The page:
By Liz Leamy
Magic happens if one has a mindset of confidence, determination and commitment.
That was the message Frank Carroll delivered to the 400-plus coaches in a keynote speech at the 2014 Professional Skaters Conference and Trade Show in Palm Springs, Calif., on Thursday.
The coaching icon, who has taught some of the sport’s biggest stars including Michelle Kwan, Evan Lysacek and Gracie Gold, brought the crowd at the Rancho Las Palmas resort to its feet with an emotionally charged story about his rise to the top of the sport.
Describing his journey from the first time he started skating as a young boy growing up in Worcester, Mass., through his climb to becoming one of the sport’s most decorated and successful coaches, Carroll spoke with humility, heart and candor.
“My career has been very long and it’s been wonderful,” he said. “It’s also been a bumpy ride and you know what? I wouldn’t change a single thing.”
For many years, he spent most of his time at rinks around the Los Angeles area teaching from the wee hours of the morning through the evening in order to cultivate his skaters.
“There were no windows and I wouldn’t see daylight all day long,” Carroll said. “I [just wanted] to be the best coach I could be.”
Carroll said he has been most influenced by his former mentor, the legendary Maribel Vinson, the nine-time U.S. champion and 1932 Olympic bronze medalist, who lost her life along with her daughters and the entire U.S. figure skating team when Sabena Flight 541 crashed en route to the 1961 World Championships in Prague, Czechoslovakia.
“She was a teacher who I owe all of my success,” he said. “She based her teaching on intelligence, technique and theory and explained there was a total science behind everything you did.”
From the moment he set foot on frozen swamp pond behind his childhood home, Carroll said he had loved the whole concept and feel of skating. He began training and competing at local rinks, yet was told by some people he would never be good enough to make it as a successful competitor. Rather than be deterred, however, this only made Carroll more determined to achieve success and he wound up winning two U.S. junior medals, a silver and bronze.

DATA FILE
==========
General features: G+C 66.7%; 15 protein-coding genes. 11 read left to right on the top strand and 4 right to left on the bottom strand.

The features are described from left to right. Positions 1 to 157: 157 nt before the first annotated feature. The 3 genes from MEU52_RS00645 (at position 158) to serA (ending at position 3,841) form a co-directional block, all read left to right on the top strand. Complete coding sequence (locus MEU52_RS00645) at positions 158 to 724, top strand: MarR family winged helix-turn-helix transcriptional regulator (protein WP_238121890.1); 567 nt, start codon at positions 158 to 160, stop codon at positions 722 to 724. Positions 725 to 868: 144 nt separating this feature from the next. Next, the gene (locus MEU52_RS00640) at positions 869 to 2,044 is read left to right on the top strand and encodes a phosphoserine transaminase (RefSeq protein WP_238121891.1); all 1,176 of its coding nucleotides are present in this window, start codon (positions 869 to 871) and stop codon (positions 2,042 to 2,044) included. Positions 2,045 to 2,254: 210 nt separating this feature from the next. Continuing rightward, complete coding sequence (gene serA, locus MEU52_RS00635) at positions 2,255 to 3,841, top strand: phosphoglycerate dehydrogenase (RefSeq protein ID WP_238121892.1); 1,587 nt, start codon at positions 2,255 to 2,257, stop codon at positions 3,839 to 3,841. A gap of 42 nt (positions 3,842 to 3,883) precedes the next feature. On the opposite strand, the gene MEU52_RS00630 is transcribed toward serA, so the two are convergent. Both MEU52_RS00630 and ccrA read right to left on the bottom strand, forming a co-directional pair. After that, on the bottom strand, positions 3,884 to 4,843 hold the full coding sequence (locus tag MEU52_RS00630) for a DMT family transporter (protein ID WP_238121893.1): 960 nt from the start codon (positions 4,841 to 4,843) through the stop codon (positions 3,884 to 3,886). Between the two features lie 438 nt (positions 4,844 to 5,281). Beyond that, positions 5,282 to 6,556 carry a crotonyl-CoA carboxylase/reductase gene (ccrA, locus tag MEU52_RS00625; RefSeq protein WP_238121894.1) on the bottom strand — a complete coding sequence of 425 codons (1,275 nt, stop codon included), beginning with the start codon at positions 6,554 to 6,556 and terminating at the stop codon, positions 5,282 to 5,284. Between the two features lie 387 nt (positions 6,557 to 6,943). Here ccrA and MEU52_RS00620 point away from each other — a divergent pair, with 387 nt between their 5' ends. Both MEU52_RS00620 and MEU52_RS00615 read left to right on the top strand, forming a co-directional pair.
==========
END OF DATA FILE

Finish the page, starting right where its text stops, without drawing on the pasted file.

“I was a very determined young man,” he said.
After earning a bachelor’s degree from Holy Cross University, where he majored in education, Carroll went on to tour with the Ice Follies for several years before settling in the Los Angeles area to coach full time.
“I learned a lot about skating and performing from the Ice Follies,” he said.
By age 37, Carroll had become known as a premiere international American coach who had been responsible for helping his talented young skater, Linda Fratianne, the eventual four-time U.S. champion and 1980 Olympic silver medalist, qualify for the 1976 U.S. Olympic Team.
From that point on, Carroll’s coaching career remained on an upward trajectory. During the mid to late 1980s, he helped the late Christopher Bowman win two U.S. titles and two World medals. He went on to teach Kwan, Lysacek and dozens of other top U.S. and World contenders. Last season, he helped Gold clinch her first U.S. title and Denis Ten of Kazhakstan claim bronze at the 2014 Olympics.
Despite his rousing level of success, Carroll has remained humble, which was apparent as he reflected on his career.
Over the years, Carroll has been dealt some major blows, including an incident in which a student had lost her life in a car accident en route to the rink, a teenage skater who had succumbed unexpectedly to bone cancer and the shock of discovering a good friend who had sadly ended his own life. Shaken by these incidents, Carroll has managed to view these tragedies as a means to continue to work harder and gain greater wisdom.
“I was told [to] teach and teach and teach,” Carroll said. “I did that and I think teaching and hard work saved my sanity.”
Carroll also talked about his experiences as the longtime coach of Kwan. He mentioned the media frenzy the two experienced during the 1994 Lillehammer Olympics and the poignant exchange Kwan had with President Jimmy Carter and his wife, Rosalynn, during the Goodwill Games, where they had gone to watch her.
During this time, Carroll said Kwan had become such a huge star that they had to travel to events with an FBI security guard named Larry, someone he described as a “wonderful guy.”
One of Carroll’s fondest memories was when he overheard a mom telling her daughter at 1996 Skate America that she had “witnessed one of the greatest athletes ever” [Kwan] and “never forget that experience.”
Through his incredible journey, Carroll has attained amazing insight, wisdom and compassion, while remaining as steadfast to his true passion of skating.
“I love the feeling of being out there skating,” he said. “If there’s one song that is the basis of this keynote address, it’s ‘I’m Still Here’ from Stephen Sondheim’s musical Follies.”